China’s relations with Kazakhstan go back in history as Chinese President Xi Jinping wooing the Central Asian country by unveiling the Belt and Road Initiative in China. Expectedly, China announced a slew of investments in Kazakhstan as it looked to exploit the Uranium-rich country as the country would fall into the Chinese debt-trap. As Kazakhstan President Kassym-Jomart Tokayev announced an easing of the restrictive legislation on the expression of dissent and public demonstrations, there is a palpable anti-Chinese sentiment in the country that too at a time when India-Kazakhstan trade is at an all-time high.
Kazakhstan has seen a rise of protests against the perceived Chinese economic invasion of the country. The wave of protests started from the oil mining town of Zhanaozen in the first week of September and quickly spread in the cities of Aqtobe, Almaty, Shymkent and the capital city of Nur-Sultan. The numbers continue to rise as recently, 57 people were detained in Almaty and Nur-Sultan as the country sees a sudden uprising against Chinese investments and loans at a time when the country is slated to receive Chinese assistance for the construction of 50 new industrial facilities soon enough.
Kazakhstan until now was an autocratic state until Tokayev eased the restrictions on dissent and public demonstrations and the protests against China have been on an upswing since 2016 especially against the country’s Land Code that enabled government sales or leases of agricultural land to foreigners/Chinese for 25 years. While Islamic nations like Pakistan have turned a blind eye to China’s ethnic cleansing in Xinjiang by their treatment of Uyghurs, the protests in Kazakhstan have been further motivated by the horrendous treatment of Uyghurs by the Chinese administration as Kazakhstan has more than 400,000 Uyghurs who continue to live in exile.
China saw an opportunity post the collapse of the Soviet Union as it moved to exploit Kazakhstan to pursue its goals of economic dominance as China has heavily invested in Kazakhstan’s hydrocarbon sector, especially in oil and gas. The China-Central Asia gas pipeline–connecting Turkmenistan with China–delivered 23 billion cubic meters of natural gas to Beijing in the first half of 2019. China also received 5.9 million tonnes of crude oil during the same period from the China-Kazakhstan oil pipeline. As more than one million Muslims – including Uyghurs and Kazakhs – have been sent to “re-education camps” in Xinjiang, the Kazakhstan government finds itself in a tough corner as it faces an exasperated population who are worried about the fate of their relatives in Xinjiang and China who continues to remain strategically important for the country as protest intensifies over the decision to allow the Chinese to set up 55 factories that will further deepen Kazakhstan’s economic dependence on China and see a spike in Chinese settlements rather than creation of local jobs.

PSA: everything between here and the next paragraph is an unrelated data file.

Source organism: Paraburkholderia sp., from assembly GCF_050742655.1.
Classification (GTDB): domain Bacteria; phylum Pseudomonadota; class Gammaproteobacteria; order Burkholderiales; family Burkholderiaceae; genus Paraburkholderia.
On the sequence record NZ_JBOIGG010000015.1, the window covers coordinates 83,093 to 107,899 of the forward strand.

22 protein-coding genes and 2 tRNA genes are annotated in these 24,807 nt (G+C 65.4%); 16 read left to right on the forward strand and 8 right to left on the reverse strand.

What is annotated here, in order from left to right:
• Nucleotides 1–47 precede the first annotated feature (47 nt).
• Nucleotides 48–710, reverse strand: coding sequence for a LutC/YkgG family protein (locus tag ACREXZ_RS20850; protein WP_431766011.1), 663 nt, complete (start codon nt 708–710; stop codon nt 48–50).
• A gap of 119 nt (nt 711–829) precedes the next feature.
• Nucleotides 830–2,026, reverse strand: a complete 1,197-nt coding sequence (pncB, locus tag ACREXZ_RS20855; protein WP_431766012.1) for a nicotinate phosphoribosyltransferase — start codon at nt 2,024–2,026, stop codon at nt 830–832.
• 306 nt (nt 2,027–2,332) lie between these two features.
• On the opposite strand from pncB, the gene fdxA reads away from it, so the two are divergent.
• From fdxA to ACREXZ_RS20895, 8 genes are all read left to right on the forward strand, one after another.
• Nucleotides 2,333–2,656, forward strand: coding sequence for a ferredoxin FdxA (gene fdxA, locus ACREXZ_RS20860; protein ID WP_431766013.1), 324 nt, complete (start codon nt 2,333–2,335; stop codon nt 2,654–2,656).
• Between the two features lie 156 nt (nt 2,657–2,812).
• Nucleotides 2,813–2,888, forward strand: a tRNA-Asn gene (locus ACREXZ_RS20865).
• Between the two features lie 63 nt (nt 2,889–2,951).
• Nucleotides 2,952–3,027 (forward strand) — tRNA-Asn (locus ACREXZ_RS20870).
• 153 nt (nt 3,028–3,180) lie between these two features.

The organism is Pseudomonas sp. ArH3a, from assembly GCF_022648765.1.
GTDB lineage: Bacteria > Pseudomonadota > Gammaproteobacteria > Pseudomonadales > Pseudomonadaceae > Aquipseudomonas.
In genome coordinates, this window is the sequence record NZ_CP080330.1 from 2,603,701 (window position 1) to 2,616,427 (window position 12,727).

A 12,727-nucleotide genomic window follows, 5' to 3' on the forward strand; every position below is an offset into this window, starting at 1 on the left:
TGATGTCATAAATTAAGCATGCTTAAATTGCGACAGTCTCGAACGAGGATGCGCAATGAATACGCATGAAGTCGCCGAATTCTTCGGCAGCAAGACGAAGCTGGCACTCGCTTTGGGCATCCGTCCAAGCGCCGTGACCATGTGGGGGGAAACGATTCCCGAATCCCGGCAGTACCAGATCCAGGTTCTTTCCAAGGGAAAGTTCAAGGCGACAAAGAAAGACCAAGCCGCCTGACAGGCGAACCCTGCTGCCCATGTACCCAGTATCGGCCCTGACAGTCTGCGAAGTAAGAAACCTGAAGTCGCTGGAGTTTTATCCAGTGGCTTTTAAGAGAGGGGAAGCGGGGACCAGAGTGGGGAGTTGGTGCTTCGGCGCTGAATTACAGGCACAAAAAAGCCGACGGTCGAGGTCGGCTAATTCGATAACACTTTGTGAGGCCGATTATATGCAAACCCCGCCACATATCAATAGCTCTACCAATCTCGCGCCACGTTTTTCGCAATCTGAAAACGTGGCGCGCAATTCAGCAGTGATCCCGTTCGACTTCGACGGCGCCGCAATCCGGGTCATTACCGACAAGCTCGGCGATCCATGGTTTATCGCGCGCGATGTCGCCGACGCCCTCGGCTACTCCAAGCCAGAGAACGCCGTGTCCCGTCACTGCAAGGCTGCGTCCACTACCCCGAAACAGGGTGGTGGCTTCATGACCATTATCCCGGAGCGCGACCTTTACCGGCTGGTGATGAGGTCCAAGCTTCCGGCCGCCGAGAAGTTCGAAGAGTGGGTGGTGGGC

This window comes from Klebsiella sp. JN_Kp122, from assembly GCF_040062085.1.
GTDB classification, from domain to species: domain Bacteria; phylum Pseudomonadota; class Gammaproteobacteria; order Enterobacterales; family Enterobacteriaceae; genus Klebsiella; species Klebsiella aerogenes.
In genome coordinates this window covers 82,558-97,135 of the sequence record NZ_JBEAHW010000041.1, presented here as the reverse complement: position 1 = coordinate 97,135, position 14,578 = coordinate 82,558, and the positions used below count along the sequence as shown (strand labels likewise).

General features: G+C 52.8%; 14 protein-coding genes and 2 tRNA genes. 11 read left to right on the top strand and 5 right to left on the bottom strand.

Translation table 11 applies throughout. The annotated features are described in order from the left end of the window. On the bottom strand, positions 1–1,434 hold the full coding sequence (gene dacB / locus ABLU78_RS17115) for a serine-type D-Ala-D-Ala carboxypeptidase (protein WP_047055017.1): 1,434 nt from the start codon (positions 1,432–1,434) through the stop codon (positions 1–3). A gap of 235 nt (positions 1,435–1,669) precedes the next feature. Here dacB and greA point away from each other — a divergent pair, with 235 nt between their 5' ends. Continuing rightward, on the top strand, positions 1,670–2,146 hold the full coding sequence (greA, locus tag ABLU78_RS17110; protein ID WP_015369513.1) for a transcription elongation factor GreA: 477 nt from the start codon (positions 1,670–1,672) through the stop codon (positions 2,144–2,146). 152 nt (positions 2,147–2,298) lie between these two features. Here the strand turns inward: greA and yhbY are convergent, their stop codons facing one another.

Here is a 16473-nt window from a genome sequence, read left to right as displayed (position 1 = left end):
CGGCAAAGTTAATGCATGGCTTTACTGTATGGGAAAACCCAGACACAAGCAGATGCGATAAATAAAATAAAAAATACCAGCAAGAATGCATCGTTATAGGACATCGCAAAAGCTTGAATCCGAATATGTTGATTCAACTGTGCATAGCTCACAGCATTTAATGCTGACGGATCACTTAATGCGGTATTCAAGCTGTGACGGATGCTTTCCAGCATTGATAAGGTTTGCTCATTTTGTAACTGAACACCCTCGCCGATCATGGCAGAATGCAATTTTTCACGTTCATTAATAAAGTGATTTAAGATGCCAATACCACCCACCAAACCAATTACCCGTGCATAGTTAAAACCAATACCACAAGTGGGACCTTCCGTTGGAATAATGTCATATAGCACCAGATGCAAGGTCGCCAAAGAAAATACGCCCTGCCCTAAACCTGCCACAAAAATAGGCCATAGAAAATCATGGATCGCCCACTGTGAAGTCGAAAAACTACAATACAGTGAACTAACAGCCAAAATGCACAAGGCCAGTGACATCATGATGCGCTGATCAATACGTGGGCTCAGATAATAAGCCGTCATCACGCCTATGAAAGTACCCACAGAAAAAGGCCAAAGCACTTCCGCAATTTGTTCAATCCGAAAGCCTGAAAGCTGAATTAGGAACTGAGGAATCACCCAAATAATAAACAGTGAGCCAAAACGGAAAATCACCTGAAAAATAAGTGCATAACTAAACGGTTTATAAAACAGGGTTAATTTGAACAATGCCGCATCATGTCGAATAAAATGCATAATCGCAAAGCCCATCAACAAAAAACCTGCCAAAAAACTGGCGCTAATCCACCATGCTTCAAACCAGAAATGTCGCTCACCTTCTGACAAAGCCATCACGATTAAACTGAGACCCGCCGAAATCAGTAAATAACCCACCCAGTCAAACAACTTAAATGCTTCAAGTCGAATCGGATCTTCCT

Back in India, it had become a norm for the opposition to criticise Prime Minister Modi’s foreign tours but the opposition completely missed Modi’s vision. Ever since the Modi government assumed power, India-Kazakhstan relations have skyrocketed as India seeks to engage the strategically important Central Asian country. India’s rightful entry into the Nuclear Suppliers Group (NSG) has been consistently blocked by China’s insistence to include Pakistan into the coveted group. Kazakhstan is the current chair of NSG and is assisting India to obtain membership of the NSG.
Kazakhstan is one of the major sources of uranium for India after Canada and Australia and Kazakhstan is the main trading partner of India as far as Central Asia is concerned so much so that the Kazakh-Indian trade exceeds India’s combined trade with other countries in Central Asia. The trade turnover between the countries reached $1.2 billion in 2018 (in 2015, the trade turnover amounted to $461.6 million). In the first three months of 2019, bilateral trade between Kazakhstan and India amounted to $293.1 million, which is 35.9% more than in the same period last year. The bilateral trade this year so far has already touched $1.5 billion. The mutual trips of the citizens between the two countries have also intensified in another sign of the deep ties shared by the countries as in 2018, Kazakhstan granted 25,000 visas to Indian citizens up from 6,000 visas it granted in 2014.
In a significant development, the two nations recently embarked on a joint 12-day joint military exercise with a focus on counter-terrorism operations in mountainous terrain. The yearly exercise saw around 60 soldiers from both Indian and Kazakhstan would share their experiences of counter-terrorism operations during the exercise. Incidentally, Kazakhstan’s first participation in a UN peacekeeping mission was deployed in 2018 to Lebanon as part of an Indian battalion.
Former Kazakhstan Ambassador to India, Bulat Sarsenbayev admitted that until 2015, the Indian population wasn’t fully aware of Kazakhstan’s economic opportunities and Prime Minister Modi’s 2015 official visit and top-level negotiations spurred economic cooperation. Additional impetus came during PM Modi’s visit to Kazakhstan for the SCO Summit and the opening of EXPO 2017.
The rising anti-Chinese sentiment in Kazakhstan presents a great opportunity for India and it must move swiftly to ensure that Kazakhstan doesn’t become the latest prey of the Chinese debt trap.